Google explains why it got rid of the 3.5mm headphone jack

The 5-inch Pixel 2 has no headphone jack, no wireless charging and large bezels. (Source: Google)
The 5-inch Pixel 2 has no headphone jack, no wireless charging and large bezels. (Source: Google)
Google has explained the rationale behind its decision to drop the 3.5mm headphone jack. Following in the footsteps of Apple, Google explains that it is part of an effort to improve the audio experience.
Sanjiv Sathiah,

Google has explained why it has abandoned the traditional 3.5mm headphone jack on its latest Pixel 2 smartphones. Unsurprisingly, the explanation follows along similar lines to Apple’s decision to drop the venerable headphone jack on the iPhone 7 last year. It seems, it has something to do with redundancy while the Mountain View-based company also hopes that we forget it was only last year that it lampooned Apple for making the same decision.

Google Pixel Community Manager Orrin posted these remarks in response to customer enquires about why Google dropped the 3.5mm headphone jack:

The Pixel 2 still comes with a headphone jack but we have moved to USB-C, a standard that is becoming commonplace in the best phones and laptops of today. Moving to the USB-C audio port with Pixel 2 allows us to provide a better audio and digital experience, as we move towards a bezel-less future.

We admit, the last remark about “a bezel-less future” made us chuckle a little. While the Pixel 2 XL has done a reasonable job of minimizing its bezels, the bezels on the smaller 5-inch Pixel 2 are very much on the large side. Particularly for a premium priced flagship device in late 2017. Dare we mention that the Pixel 2 also lacks support for wireless charging, meaning that you won’t be able to charge it and listen to music over the said USB-C port at the same time?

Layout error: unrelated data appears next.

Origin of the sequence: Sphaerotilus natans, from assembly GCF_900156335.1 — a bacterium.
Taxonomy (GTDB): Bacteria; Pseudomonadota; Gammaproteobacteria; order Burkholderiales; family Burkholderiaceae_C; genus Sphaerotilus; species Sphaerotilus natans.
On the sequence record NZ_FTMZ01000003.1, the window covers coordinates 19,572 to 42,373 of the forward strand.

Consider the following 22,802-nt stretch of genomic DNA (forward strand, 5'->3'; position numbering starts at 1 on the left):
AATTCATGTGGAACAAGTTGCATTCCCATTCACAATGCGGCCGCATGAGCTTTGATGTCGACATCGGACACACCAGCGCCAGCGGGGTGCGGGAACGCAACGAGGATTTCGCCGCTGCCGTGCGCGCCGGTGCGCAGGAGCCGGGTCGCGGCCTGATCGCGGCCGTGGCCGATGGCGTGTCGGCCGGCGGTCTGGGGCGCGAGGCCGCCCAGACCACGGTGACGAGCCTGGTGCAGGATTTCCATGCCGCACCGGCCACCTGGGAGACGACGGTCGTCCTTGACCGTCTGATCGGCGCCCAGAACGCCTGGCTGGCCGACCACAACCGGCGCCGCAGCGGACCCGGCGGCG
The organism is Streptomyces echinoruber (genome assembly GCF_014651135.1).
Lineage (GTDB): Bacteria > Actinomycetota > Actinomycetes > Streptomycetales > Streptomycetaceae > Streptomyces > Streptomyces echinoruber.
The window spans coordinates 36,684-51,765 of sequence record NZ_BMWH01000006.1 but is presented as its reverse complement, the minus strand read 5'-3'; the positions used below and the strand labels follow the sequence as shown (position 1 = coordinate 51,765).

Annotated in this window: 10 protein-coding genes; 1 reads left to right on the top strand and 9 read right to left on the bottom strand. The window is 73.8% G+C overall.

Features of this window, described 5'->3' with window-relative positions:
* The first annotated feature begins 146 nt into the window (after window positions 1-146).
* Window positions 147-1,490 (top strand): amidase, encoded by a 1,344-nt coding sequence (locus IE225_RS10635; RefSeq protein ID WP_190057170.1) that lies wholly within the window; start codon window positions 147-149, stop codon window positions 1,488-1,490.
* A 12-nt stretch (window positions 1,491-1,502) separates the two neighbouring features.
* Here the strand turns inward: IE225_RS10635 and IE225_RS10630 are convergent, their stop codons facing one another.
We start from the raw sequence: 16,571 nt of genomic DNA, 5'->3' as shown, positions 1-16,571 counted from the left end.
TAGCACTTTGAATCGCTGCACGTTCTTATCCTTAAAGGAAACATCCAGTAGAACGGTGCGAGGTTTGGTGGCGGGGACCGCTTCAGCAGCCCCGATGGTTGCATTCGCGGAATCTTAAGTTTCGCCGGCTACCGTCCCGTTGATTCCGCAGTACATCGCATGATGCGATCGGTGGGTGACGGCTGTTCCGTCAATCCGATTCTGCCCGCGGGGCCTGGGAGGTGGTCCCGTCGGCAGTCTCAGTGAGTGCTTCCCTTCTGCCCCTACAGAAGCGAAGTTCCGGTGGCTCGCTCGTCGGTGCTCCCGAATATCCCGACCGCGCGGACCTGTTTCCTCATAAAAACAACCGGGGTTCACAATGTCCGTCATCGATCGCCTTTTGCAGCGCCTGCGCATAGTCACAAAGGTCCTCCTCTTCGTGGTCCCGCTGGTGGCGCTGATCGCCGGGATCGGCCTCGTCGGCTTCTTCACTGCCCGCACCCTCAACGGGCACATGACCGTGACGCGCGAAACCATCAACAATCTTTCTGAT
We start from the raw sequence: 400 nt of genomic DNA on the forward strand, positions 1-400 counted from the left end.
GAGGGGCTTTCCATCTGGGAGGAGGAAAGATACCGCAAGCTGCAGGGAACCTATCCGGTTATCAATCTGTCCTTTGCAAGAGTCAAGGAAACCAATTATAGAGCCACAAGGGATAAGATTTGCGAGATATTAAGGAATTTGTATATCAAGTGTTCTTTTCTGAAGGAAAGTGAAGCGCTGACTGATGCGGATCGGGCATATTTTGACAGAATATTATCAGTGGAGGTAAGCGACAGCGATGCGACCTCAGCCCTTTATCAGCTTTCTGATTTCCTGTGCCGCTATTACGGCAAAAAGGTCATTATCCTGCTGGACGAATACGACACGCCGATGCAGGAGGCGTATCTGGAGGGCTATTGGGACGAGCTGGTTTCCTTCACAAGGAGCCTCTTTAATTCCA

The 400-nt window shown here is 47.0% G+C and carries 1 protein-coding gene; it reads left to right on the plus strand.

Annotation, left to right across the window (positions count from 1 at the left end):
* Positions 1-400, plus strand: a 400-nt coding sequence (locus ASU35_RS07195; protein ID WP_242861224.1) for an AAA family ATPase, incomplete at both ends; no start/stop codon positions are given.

Nonetheless, to make the transition a smoother one, Google has included a dongle in the box so that you can continue to use your preferred old-school headphones. If you lose it, however, or need another one, Google is charging its customers US$20 for the privilege – double what Apple charges for the same type of accessory. It’s also selling customers a dongle made by Moshi that allows you to listen to music and charge your phone over the single USB-C port. Interestingly, at US$45, the Moshi dongle is $10 more than a similar dongle made for the iPhone 7 by Belkin. 




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Sanjiv Sathiah, 2017-10- 9 (Update: 2017-10- 9)
Sanjiv Sathiah
I have been tech-obsessed from the time my father introduced me to my first computer, an Apple ][. Since then, I have grown to enjoy exploring and experimenting with any computing platform that I can get my hands on – I am the definitive early adopter! I have always been interested in how we can use technology to shape and improve our lives, most recently using it to record, mix and master my debut record, Acuity – Nature | Nurture out now on Spotify.